Airbag control sensors - an innovative approach to automation
Jul 08, 2015 —
TRW Systems is a global leader in automotive safety, manufacturing intelligent systems for all the leading automotive OEMs.
TS60 in the assembly cells, source Stäubli
TRW Systems located at Peterlee, County Durham, UK is a global leader in automotive safety, manufacturing intelligent systems for all the leading automotive OEMs that help to keep passengers, drivers and pedestrians safe. When a new production line for airbag control sensors was required, TRW turned to Stäubli and their system integration partners Grohmann and IPTE to provide the robots required at the heart of the automated sequence of cells.
TRW at Peterlee has been manufacturing airbag control systems for several years using a combination of in house and outsourced components for the final assembly. Increased demand and an objective of bringing more of the supply chain in house has generated the need for new investment in a dedicated manufacturing line. Initially, a manually based system was considered but when TRW looked into the economics of using multi axis robots, a decision to fully automate the new line with a combination of four axis and six axis robotics provided the best cost benefit solution.
The new manufacturing line consists of several connected cells each utilizing Stäubli robots. The initial operation is to insert a metal bush into the PCB. This process is performed by two TS60 4 axis Scara robots: the first picking up the metal insert and placing into position and the second pressing the bush securely into place on the PCB. Each board comprises an array of up to 48 sensor units.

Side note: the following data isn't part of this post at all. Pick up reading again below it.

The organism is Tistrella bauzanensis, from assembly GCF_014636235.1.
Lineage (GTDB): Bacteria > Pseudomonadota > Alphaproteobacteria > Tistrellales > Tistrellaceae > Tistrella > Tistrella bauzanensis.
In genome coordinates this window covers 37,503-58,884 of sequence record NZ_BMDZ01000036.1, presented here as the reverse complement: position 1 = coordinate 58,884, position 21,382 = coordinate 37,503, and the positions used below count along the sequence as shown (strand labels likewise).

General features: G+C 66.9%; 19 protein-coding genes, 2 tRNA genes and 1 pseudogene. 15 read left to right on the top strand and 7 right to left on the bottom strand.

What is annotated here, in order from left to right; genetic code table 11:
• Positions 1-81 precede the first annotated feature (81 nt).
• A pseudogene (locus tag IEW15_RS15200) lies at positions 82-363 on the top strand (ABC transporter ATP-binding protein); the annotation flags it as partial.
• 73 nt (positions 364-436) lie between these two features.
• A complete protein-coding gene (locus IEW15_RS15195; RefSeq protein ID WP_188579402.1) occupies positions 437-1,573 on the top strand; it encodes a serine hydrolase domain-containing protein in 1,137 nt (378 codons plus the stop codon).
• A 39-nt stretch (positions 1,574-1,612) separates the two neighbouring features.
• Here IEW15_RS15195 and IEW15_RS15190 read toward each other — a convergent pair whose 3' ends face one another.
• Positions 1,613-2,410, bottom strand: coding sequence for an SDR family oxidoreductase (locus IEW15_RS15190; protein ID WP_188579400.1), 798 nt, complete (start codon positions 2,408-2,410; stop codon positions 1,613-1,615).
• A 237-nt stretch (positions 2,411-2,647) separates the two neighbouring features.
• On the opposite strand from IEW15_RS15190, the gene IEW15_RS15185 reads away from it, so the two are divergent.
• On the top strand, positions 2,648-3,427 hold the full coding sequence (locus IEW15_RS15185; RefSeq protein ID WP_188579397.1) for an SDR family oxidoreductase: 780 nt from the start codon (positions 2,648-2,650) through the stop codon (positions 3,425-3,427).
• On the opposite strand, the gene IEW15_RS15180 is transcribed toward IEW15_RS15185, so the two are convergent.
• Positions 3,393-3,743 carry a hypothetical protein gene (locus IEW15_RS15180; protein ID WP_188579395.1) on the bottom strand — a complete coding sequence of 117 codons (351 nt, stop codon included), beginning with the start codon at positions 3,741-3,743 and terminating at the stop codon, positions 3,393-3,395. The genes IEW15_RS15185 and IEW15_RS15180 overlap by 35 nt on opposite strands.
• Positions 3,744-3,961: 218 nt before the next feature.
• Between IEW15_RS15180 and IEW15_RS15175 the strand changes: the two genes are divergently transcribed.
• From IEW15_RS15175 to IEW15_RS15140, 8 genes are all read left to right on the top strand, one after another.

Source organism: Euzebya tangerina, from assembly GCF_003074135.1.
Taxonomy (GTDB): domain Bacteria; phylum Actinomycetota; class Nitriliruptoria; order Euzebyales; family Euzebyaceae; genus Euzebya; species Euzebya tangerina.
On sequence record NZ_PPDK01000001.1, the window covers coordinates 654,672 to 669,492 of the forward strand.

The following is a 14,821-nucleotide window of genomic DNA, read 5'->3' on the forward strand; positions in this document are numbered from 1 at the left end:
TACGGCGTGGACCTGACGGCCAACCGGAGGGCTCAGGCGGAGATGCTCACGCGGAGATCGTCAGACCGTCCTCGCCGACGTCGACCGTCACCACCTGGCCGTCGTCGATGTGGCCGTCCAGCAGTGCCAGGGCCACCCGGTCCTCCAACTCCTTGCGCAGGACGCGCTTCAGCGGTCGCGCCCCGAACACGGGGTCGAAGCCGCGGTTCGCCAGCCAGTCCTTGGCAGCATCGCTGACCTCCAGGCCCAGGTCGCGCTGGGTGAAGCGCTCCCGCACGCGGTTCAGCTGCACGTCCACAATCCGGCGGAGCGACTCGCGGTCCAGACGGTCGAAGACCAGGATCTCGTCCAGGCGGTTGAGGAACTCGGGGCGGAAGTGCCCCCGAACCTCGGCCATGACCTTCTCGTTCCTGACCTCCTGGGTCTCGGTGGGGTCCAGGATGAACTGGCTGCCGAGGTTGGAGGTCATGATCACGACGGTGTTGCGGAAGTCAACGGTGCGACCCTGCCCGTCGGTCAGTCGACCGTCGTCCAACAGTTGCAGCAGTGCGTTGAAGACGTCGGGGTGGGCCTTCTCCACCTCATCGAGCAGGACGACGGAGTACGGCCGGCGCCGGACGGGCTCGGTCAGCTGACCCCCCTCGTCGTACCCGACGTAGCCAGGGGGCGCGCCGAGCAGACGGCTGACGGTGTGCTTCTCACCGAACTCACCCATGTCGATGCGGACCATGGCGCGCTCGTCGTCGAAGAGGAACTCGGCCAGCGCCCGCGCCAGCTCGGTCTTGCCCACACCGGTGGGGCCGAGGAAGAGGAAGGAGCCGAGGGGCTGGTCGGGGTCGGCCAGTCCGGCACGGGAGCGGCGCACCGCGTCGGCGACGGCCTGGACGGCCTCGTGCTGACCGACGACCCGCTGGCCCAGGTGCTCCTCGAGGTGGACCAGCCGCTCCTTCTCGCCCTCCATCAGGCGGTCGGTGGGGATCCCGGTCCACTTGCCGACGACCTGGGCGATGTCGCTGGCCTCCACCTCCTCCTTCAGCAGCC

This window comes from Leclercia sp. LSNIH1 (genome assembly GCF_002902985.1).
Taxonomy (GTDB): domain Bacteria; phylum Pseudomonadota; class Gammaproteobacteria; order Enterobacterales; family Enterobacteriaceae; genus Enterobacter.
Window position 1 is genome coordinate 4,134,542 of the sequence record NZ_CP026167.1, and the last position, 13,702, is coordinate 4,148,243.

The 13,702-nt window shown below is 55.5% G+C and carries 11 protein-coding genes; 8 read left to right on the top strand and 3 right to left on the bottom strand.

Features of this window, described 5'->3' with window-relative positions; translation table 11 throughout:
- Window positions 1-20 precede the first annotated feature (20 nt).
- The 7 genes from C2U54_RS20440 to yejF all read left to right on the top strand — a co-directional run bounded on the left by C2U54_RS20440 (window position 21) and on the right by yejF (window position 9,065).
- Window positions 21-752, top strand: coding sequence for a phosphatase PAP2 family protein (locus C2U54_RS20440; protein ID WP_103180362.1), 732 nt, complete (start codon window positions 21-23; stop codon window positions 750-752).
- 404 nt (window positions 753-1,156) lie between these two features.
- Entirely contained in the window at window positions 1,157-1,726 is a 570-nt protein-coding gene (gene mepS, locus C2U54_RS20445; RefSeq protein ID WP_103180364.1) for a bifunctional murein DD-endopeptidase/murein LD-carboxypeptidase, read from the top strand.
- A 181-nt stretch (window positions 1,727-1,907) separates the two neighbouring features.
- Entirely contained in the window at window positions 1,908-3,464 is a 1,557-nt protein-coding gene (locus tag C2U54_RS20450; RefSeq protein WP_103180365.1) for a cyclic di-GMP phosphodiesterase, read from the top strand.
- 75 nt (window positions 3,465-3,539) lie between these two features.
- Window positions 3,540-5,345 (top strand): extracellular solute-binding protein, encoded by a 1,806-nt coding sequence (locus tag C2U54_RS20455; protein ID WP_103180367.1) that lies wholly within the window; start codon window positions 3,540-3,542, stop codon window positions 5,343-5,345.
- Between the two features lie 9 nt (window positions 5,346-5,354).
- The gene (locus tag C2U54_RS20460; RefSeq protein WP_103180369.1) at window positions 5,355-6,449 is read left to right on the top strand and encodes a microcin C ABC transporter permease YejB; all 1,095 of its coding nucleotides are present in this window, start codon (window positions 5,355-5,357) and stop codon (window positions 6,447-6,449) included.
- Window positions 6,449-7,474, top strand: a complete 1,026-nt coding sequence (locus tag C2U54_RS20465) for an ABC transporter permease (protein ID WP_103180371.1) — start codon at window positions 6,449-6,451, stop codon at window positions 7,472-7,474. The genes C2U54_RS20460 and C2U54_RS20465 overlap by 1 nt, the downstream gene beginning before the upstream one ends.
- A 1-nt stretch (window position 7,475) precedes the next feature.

The boards then pass into the adjacent cell where the electrical contacts are cut from an in feed roll and inserted into the PCB. After this process the individual sensor components are separated from the board and proceed to a vision checking station handled by a TS60. The position of the electrical contacts is extremely critical and needs to be within +/- 0.1mm to ensure correct operation of the sensor.
After passing through a heating station, the sensor components enter the overmoulding cell serviced by two RX160 six axis robots - chosen by TRW for their exceptional reach and speed of operation. The components are arranged into trays of eight and the first operation is to apply a thermoplastic elastomer followed by a second overcoating of glass filled nylon. The RX 160s execute the fast demoulding, positioning and placing required, all within the IMM cycle time of just 30 secs. Each component is then fed by the robots into a final functional testing station which replicates the inertial shock that would be experienced in a crash; a response time of just 19 milliseconds for the airbag signal to be emitted is required for the components to pass the test. Failures at this stage are rare, less than 0.1%, a considerable improvement on the previous manual system using outsourced components. The final station applies the labeling and marking on each component ensuring 100% traceability.
This was the first investment in automation using multi axis robots at TRW Peterlee and initially there were some concerns about ease of use and the training that could be required. Their fears proved groundless with the operators quickly recognizing and embracing fully the benefits of the new system. The new line has been operating 24h/day 6 days/week for 7 months without any major problems.
The new line has the flexibility to accommodate a range of different sensor models; currently 12 variants can be processed and has provided a manpower saving of 12 over a manual system. The ability to manufacture on a strict JIT basis has minimized inventory. With a payback of less than one year, TRW has been impressed by the performance of the automated line and particularly the Stäubli robots, so much so that they are now planning a second line with the same level of automation.
TRW Peterlee is now recognized in the group as a “Super Site” and is its centre for manufacturing in Europe.
Stäubli Robotics’ input into the new system eased the path for TRW towards its first adoption of multi axis robotics and clearly highlighted the benefits that can be readily achieved by the use of these advanced, user friendly machines.